In this series, I dig a little deeper into the meaning of psychology-related terms. This week’s term is emotional abuse.
Emotional abuse involves:
“…the systemic destruction of a person’s self-esteem and/or sense of safety, often occurring in relationships where there are differences in power and control.”Government of Canada
It can involve a number of different tactics:
- verbal abuse, including ridiculing and name-calling
- actual/threatened rejection/abandonment
- gaslighting (trying to make a victim doubt their sanity)
- causing fear, threatening
- socially isolating the victim
- needing to know everything the victim is doing
- financial abuse
This type of abuse can occur along with other forms of abuse, or on its own, and can cause significant damage either way. It can happen in multiple contexts, including intimate relationships, adult-child relationships, child-child bullying, and workplace bullying.
Abusers may start off relationships behaving normally or with the abuser laying love and attention on thick in order to create the initial bond. Some research has indicated that the underlying motivators to be emotionally abusive are a need for control and a need to break down the victim’s self-esteem.
The abuse can cause significant long-lasting harm to both physical and mental health, including chronic pain, PTSD, depression, and anxiety.
Identifying vulnerable people
Certain groups are at increased risk of being targeted with this type of abuse, including people with disabilities, the elderly, Indigenous people, and people with language or culture barriers.
Signs of abuse that might be overtly apparent include someone going along with their partner on everything, rarely going out in public unless they’re with their partner, describing their partner as jealous or possessive, or having a drop in self-esteem or major personality change.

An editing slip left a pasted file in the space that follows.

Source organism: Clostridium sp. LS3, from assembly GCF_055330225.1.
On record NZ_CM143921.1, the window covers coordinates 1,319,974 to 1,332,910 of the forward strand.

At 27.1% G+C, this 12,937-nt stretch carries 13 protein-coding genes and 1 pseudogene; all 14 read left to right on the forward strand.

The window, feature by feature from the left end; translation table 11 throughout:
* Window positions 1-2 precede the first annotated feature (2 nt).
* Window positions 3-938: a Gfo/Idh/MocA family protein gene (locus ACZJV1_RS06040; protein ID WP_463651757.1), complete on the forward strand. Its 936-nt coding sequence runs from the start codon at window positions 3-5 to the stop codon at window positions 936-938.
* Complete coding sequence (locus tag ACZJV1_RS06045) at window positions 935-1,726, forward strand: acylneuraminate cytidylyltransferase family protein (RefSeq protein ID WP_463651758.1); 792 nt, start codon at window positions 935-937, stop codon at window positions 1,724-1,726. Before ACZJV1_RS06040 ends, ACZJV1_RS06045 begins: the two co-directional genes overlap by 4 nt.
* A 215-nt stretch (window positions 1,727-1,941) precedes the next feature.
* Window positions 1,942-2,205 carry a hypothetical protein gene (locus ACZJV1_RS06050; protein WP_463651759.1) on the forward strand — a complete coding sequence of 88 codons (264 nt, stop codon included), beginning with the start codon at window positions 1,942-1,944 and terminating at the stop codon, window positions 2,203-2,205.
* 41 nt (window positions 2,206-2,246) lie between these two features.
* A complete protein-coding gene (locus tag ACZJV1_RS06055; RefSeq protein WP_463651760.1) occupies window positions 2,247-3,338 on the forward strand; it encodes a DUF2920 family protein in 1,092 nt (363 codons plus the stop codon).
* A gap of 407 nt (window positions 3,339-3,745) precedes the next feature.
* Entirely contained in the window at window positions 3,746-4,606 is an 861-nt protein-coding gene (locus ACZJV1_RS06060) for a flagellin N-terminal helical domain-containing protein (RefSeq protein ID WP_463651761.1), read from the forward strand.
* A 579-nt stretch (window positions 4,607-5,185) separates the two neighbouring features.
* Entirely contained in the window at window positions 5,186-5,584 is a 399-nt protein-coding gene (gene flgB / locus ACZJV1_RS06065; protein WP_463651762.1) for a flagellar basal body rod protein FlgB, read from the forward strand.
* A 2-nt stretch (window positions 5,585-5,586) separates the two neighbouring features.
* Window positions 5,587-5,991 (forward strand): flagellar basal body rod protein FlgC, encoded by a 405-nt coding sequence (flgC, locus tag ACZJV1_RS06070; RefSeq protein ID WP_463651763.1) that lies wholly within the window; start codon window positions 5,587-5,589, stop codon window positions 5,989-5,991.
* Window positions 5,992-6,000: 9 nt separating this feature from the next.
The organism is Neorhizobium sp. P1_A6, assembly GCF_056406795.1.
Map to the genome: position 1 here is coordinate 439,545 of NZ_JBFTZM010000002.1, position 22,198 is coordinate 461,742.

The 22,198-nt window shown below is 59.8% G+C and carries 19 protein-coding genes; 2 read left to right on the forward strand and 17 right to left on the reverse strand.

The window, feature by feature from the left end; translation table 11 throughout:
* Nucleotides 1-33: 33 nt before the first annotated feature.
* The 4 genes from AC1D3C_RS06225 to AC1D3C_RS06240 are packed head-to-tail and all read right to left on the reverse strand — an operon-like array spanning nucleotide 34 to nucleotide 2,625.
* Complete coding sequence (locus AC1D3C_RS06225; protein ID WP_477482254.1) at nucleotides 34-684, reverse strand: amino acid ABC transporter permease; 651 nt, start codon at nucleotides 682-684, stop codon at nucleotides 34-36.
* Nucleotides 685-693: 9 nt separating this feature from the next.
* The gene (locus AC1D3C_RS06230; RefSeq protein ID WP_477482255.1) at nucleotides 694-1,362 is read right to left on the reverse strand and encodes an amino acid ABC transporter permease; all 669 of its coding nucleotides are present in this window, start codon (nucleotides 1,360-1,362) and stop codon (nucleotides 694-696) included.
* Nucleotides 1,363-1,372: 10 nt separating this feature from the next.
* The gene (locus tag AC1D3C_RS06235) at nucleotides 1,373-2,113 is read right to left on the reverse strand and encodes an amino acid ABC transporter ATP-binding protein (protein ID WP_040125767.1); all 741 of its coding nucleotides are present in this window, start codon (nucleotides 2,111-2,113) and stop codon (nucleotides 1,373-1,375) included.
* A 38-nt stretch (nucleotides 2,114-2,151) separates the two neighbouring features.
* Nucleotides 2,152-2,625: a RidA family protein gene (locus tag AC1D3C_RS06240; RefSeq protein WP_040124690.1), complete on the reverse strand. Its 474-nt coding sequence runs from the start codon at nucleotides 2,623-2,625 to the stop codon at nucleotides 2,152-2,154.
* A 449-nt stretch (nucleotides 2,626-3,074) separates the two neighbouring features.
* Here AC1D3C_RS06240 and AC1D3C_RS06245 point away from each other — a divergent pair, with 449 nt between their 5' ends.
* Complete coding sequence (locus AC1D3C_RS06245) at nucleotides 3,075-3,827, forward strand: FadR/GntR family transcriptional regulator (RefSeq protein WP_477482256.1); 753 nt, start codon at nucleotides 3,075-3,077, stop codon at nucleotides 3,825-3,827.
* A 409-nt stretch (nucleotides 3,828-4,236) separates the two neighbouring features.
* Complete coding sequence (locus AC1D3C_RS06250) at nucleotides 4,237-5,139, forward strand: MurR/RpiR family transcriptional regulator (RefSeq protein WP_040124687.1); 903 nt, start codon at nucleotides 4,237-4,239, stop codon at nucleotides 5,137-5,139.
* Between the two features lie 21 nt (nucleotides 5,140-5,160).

Myths & facts
Crisis Text Line offers several myths and facts:
MYTH: Emotional and physical abuse always occur together
REALITY: Emotional abuse can happen with no physical signs–that’s part of what makes it so hard to spot
MYTH: Emotional abuse only happens to women
REALITY: Like any abuse, emotional abuse can happen to anyone and in any relationship
MYTH: Emotional abuse isn’t “as bad” as physical abuseCrisis Text Line
REALITY: Anything hurtful is just that—hurtful. There is no need to compare or judge one painful experience against another.
The above image shows a variety of power and control tactics. Despite the labelling, these are all forms of emotional abuse.
The term narcissistic abuse is often used to describe this type of abuse, and in particular gaslighting, when it’s perpetrated by someone who is a narcissist. However, some people who aren’t narcissistic are emotional abusers, some people who have narcissistic personality disorder aren’t emotional abusers, and someone with narcissistic personality disorder may be abusive for reasons other than their personality disorder.
Long story short, an upside of the term emotional abuse is that it captures the abusive behaviours without getting into specifics about the abuser.
Unlike the visible signs that might result from physical abuse, emotional wounds are invisible, and the abuser is likely to send clear messages to the victim that they are to blame and that silence must be maintained. But the fact that it’s invisible doesn’t make it any less harmful.
Have you ever been emotionally abused or known someone who was?
- Crisis Text Line: How to Deal with Emotional Abuse
- Government of Canada: Psychological abuse: A discussion paper
- HelpGuide: Domestic violence and abuse
- Office on Women’s Health: Emotional and verbal abuse
- Reachout.com: What is emotional abuse?
The Psychology Corner has an overview of terms covered in the What Is… series, along with a collection of scientifically validated psychological tests.
Ashley L. Peterson
BScPharm BSN MPN
Ashley is a former mental health nurse and pharmacist and the author of four books.